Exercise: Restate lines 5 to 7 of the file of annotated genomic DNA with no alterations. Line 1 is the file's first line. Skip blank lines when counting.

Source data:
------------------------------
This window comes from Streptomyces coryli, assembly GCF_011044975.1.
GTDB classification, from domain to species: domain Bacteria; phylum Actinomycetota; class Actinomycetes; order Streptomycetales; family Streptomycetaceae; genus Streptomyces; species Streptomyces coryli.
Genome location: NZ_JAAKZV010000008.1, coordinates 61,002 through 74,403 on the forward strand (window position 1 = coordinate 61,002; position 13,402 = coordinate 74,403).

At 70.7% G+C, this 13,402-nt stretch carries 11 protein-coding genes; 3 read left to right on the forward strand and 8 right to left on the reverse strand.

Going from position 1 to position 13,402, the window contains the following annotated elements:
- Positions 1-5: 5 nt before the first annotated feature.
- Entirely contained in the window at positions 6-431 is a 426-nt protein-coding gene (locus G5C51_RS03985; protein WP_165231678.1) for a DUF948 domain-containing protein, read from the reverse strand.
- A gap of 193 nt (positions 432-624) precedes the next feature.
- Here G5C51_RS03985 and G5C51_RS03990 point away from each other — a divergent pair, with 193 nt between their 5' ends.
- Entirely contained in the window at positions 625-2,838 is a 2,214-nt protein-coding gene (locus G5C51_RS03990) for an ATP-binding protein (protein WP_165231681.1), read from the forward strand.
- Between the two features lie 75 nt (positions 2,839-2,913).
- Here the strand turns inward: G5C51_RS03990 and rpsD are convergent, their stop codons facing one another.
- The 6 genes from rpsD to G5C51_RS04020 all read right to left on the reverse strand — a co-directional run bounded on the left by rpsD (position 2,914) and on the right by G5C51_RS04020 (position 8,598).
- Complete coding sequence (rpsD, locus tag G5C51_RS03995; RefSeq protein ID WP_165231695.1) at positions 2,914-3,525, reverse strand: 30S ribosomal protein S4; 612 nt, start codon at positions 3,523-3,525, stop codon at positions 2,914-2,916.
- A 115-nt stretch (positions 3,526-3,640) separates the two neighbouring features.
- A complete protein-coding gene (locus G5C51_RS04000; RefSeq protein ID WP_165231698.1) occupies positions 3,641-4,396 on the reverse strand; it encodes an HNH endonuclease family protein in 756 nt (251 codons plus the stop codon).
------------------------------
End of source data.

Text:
Going from position 1 to position 13,402, the window contains the following annotated elements:
- Positions 1-5: 5 nt before the first annotated feature.
- Entirely contained in the window at positions 6-431 is a 426-nt protein-coding gene (locus G5C51_RS03985; protein WP_165231678.1) for a DUF948 domain-containing protein, read from the reverse strand.